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How to handle a problem employee

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Evan Rodd, PayScale

Most of us have likely felt the effects of a problem employee. We may see the impact from a management position, or feel the impact as a member of a team where someone is not pulling their weight. While these types of occurrences are unfortunate, they do happen. As a leader, you hope to assist employees in development rather than have them drag the rest of your team down. Of course there are steps you can take to handle a problem employee, but sometimes, this process can seem overwhelming.

Problem employees are not only a burden emotionally; they also take a financial toll. Until you start to run the numbers, you may not even be aware of the true costs of said employee, and keeping them around isn’t doing anything for your image as a manager, either.

In a recent article on First Round Review, tech blogger Michael Lopp of Rands in Repose address some tips managers can use to help rectify problems that may arise from an underperforming employee. Lopp says the first step is taking ownership as a leader, and starting to develop a plan for improvement as quickly as possible. This is not only necessary when addressing a current employee issue, but also advisable as protocol for future instances. Lopp advises, “when you’re a manager, no one is going to make the first move for you.”

I highly recommend reviewing Lopp’s article for his take on the matter. Here are some takeaway points to consider:

  1. It’s your fault 
    While members of your team may have expressed concerns regarding a fellow employee’s performance, you are just as much to blame until you take the steps to rectify the situation. As a manager, you shouldn’t simply pass duties onto HR that you are able to handle, especially when it comes to your people. You’ve worked closely with them, and (hopefully) already participated in conversations regarding the behavior in question.

    “Empathy is required for any conversation about performance or layoffs to go well,” Lopp says. “You can’t just ask HR to do it. Especially with engineers, they probably don’t even understand what the person does — and that’s kind of cruel, right? HR gives us the excuse to outsource things we don’t want to do, to avoid the hard conversations.”

  2. Tackle performance head on
    Management needs the tools and support to address issues surrounding employee performance, as well as the support. Some people groan when they think of “Performance Improvement Plans (PIPs)” but they can be a valuable tool, when executed properly. Before a PIP is even put into motion, Lopp recommends some kind of “Pre-PIP” process in which employee repeat back direct feedback to managers. Also, remember to come off as empathetic rather than threatening; your goal is to help employees develop and grow. Practice patience, and remain encouraging while stating direct and measurable goals.

  3. PIP For real
    If initial conversations still don’t work, Loop suggests a 3-step PIP be put into place. Outline a three-month period where you gradually slip from more of a micro-management approach to the hands-off place you were before, providing the employee shows signs of improvement.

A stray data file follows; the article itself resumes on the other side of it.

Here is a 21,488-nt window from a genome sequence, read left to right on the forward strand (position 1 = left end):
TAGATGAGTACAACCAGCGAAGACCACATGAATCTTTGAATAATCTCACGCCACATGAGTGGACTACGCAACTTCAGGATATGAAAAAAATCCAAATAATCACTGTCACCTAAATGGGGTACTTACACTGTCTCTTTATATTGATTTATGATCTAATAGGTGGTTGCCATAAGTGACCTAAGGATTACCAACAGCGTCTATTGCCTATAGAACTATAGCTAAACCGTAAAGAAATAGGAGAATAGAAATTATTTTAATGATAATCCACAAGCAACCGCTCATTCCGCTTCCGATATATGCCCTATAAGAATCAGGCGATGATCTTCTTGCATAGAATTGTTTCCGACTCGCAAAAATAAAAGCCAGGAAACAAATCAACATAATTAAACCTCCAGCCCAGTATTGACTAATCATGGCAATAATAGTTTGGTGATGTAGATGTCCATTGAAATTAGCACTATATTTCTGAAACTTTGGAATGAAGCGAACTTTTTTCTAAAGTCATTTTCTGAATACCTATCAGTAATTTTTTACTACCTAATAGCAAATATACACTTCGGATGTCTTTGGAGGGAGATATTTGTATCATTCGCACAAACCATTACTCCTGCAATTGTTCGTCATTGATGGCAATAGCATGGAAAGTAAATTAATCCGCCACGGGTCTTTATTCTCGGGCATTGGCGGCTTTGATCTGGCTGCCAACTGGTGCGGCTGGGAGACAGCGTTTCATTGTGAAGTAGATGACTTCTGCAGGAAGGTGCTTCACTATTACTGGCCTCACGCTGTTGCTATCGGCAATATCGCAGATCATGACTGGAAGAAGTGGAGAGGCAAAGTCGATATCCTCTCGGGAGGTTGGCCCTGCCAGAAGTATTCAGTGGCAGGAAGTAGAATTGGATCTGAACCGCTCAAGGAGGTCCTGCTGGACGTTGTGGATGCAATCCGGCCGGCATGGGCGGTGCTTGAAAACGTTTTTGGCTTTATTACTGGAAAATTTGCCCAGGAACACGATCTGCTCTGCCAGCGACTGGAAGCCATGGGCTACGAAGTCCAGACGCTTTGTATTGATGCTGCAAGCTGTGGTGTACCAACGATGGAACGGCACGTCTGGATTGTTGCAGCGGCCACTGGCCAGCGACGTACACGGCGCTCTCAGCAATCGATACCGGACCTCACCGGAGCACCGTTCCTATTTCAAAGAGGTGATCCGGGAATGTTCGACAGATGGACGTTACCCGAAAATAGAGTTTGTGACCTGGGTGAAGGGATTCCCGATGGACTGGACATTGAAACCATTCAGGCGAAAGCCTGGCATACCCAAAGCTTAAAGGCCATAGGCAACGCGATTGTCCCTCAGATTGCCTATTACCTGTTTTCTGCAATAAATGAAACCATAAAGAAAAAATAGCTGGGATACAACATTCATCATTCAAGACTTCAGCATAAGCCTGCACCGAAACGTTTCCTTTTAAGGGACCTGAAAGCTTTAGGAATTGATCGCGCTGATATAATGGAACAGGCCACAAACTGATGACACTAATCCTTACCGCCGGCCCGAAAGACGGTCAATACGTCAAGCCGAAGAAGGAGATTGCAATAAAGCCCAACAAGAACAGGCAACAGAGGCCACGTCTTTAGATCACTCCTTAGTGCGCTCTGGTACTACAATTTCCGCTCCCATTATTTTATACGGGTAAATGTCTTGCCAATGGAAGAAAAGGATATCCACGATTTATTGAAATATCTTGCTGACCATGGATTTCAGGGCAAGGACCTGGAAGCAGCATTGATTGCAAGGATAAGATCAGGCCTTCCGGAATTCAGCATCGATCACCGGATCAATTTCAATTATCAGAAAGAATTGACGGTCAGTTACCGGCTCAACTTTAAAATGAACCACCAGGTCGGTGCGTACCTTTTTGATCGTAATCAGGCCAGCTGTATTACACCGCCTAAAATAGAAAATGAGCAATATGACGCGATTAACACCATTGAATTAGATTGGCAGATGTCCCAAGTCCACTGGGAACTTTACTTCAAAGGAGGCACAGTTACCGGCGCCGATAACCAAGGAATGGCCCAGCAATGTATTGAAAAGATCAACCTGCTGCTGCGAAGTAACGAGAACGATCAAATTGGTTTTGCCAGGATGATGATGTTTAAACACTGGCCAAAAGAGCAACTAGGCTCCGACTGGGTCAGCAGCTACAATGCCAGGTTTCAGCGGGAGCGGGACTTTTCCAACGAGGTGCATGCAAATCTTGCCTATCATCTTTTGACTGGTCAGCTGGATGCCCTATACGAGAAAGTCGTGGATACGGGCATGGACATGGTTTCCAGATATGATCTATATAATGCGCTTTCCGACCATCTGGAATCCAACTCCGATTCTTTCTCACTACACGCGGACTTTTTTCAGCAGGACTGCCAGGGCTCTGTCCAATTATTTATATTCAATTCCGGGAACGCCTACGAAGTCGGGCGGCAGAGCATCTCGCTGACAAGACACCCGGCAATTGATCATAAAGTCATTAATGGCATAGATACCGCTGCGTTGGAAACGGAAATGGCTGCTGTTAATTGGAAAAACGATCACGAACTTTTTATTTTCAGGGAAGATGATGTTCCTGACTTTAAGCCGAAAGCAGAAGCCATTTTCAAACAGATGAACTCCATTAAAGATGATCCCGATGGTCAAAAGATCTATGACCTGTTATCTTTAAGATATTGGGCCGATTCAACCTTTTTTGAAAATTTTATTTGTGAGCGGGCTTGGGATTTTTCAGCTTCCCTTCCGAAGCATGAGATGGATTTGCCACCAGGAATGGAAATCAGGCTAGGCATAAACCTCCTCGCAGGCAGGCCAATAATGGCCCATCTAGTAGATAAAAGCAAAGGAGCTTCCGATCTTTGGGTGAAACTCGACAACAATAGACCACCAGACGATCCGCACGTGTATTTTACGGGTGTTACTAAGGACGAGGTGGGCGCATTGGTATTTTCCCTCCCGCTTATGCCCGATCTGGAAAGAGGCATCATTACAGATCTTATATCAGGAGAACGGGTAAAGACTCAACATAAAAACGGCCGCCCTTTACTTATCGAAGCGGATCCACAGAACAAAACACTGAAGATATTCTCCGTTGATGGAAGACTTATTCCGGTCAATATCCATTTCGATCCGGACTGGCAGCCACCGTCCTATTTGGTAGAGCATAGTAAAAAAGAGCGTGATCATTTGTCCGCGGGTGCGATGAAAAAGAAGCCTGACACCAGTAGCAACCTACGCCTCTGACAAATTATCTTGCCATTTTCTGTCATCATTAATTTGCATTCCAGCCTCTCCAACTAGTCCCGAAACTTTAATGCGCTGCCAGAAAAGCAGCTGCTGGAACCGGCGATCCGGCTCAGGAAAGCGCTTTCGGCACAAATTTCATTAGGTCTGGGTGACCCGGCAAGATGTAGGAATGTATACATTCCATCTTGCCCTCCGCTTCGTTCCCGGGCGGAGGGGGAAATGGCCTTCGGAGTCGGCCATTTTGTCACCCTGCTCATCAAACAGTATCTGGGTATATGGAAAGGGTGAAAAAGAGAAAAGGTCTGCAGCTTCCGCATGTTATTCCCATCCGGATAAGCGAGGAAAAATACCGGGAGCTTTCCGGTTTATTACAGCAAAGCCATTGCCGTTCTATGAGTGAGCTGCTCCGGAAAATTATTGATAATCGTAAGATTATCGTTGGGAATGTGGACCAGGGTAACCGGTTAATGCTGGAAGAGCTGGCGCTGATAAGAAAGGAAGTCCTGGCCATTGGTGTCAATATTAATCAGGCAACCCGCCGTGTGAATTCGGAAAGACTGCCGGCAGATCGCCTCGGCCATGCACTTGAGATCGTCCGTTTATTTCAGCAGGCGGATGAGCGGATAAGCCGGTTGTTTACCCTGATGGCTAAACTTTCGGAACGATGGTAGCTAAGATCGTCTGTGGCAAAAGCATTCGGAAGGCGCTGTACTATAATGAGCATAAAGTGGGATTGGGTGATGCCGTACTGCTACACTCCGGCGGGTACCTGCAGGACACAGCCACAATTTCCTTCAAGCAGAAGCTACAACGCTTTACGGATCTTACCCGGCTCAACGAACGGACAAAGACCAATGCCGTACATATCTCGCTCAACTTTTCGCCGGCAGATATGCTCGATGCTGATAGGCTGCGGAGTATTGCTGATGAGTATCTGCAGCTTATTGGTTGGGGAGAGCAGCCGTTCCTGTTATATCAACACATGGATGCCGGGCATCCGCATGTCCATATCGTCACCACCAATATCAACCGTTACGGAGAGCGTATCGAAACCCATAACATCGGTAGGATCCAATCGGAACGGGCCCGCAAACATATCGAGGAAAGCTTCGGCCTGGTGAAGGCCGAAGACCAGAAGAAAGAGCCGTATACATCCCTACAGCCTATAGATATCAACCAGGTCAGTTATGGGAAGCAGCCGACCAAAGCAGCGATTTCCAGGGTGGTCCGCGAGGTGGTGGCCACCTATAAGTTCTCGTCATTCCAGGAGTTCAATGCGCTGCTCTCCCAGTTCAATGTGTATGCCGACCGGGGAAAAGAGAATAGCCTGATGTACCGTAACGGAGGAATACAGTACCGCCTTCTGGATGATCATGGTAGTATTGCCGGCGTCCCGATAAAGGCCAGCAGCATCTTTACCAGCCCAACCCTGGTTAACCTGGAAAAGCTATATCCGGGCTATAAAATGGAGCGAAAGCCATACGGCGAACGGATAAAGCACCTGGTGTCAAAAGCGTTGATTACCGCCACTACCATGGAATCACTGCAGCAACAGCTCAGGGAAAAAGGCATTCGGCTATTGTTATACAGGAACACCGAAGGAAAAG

A PIP should also never be a surprise, but rather at the end of a series of direct and specific conversations. “The conversation should never come out of the blue,” Lopp says. “It should always start with, ‘Hey look, we’ve been talking a lot about these things and measuring them, and we haven’t seen a whole lot of progress, so let’s look at our options.’ You can tell them that you’re starting to document things, but it still doesn’t have to be this big threat. You can be gentle about it.”

  4. Have the tough conversation
    Okay, so you’ve had initial conversations, and even implemented a PIP. With luck, this will help rectify the situation, but there’s also a chance the fix will only be temporary. If it becomes clear that your problem employee is going to remain a problem, it might be time to sit them down for a difficult conversation.

    Role-playing the conversation with a trusted coworker can be helpful, but be considerate with the information that is shared. When someone is let go, it can send a team into a rumor frenzy, so make sure to be sensitive while still standing firm behind your decisions. You can assure your team that no other jobs are in jeopardy while still maintaining confidential information. Also, even though it’s tough to fire someone, remember the reasons why you did so in the first place. “It’s natural to be attached to people even if they're horrible,” says Lopp. “You might very well be unable to imagine a world without your Jeff there. But every time I’ve let someone go and it’s been awful, I’m always surprised by who comes into the vacuum left behind. Suddenly there’s David doing a great job at something you didn’t even know he could do.”

Want to learn how to match compensation to perfomance?

Read the PayScale guide: Strengthen the Link Between Pay and Performance.

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